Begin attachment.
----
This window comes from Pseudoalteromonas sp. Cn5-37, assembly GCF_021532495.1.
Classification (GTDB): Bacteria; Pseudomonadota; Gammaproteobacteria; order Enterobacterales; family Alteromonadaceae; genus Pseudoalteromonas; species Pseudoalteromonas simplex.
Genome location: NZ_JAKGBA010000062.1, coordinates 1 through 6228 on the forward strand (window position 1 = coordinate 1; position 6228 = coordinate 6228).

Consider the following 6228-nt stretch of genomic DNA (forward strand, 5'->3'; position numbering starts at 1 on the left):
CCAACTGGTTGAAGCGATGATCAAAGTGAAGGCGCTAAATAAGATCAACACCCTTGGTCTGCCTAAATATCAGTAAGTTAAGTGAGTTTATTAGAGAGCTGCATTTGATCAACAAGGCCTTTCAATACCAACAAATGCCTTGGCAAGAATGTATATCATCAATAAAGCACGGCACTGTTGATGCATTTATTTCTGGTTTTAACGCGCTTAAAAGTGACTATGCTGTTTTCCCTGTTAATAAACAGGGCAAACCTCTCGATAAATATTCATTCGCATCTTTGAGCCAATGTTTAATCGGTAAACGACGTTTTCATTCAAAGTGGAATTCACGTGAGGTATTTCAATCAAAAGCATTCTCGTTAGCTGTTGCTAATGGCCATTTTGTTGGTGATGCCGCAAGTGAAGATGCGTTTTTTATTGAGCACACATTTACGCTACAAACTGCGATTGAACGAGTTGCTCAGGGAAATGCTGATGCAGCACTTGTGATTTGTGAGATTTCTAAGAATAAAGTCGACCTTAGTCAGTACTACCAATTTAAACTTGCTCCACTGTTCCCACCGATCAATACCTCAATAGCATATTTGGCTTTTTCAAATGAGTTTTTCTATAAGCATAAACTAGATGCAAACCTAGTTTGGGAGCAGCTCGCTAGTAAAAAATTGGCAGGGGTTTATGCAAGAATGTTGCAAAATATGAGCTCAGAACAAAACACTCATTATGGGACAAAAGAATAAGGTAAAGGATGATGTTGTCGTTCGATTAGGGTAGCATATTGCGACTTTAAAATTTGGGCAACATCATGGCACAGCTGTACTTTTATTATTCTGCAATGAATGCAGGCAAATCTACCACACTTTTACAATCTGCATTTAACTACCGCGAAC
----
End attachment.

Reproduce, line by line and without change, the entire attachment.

This window comes from Pseudoalteromonas sp. Cn5-37, assembly GCF_021532495.1.
Classification (GTDB): Bacteria; Pseudomonadota; Gammaproteobacteria; order Enterobacterales; family Alteromonadaceae; genus Pseudoalteromonas; species Pseudoalteromonas simplex.
Genome location: NZ_JAKGBA010000062.1, coordinates 1 through 6228 on the forward strand (window position 1 = coordinate 1; position 6228 = coordinate 6228).

Consider the following 6228-nt stretch of genomic DNA (forward strand, 5'->3'; position numbering starts at 1 on the left):
CCAACTGGTTGAAGCGATGATCAAAGTGAAGGCGCTAAATAAGATCAACACCCTTGGTCTGCCTAAATATCAGTAAGTTAAGTGAGTTTATTAGAGAGCTGCATTTGATCAACAAGGCCTTTCAATACCAACAAATGCCTTGGCAAGAATGTATATCATCAATAAAGCACGGCACTGTTGATGCATTTATTTCTGGTTTTAACGCGCTTAAAAGTGACTATGCTGTTTTCCCTGTTAATAAACAGGGCAAACCTCTCGATAAATATTCATTCGCATCTTTGAGCCAATGTTTAATCGGTAAACGACGTTTTCATTCAAAGTGGAATTCACGTGAGGTATTTCAATCAAAAGCATTCTCGTTAGCTGTTGCTAATGGCCATTTTGTTGGTGATGCCGCAAGTGAAGATGCGTTTTTTATTGAGCACACATTTACGCTACAAACTGCGATTGAACGAGTTGCTCAGGGAAATGCTGATGCAGCACTTGTGATTTGTGAGATTTCTAAGAATAAAGTCGACCTTAGTCAGTACTACCAATTTAAACTTGCTCCACTGTTCCCACCGATCAATACCTCAATAGCATATTTGGCTTTTTCAAATGAGTTTTTCTATAAGCATAAACTAGATGCAAACCTAGTTTGGGAGCAGCTCGCTAGTAAAAAATTGGCAGGGGTTTATGCAAGAATGTTGCAAAATATGAGCTCAGAACAAAACACTCATTATGGGACAAAAGAATAAGGTAAAGGATGATGTTGTCGTTCGATTAGGGTAGCATATTGCGACTTTAAAATTTGGGCAACATCATGGCACAGCTGTACTTTTATTATTCTGCAATGAATGCAGGCAAATCTACCACACTTTTACAATCTGCATTTAACTACCGCGAAC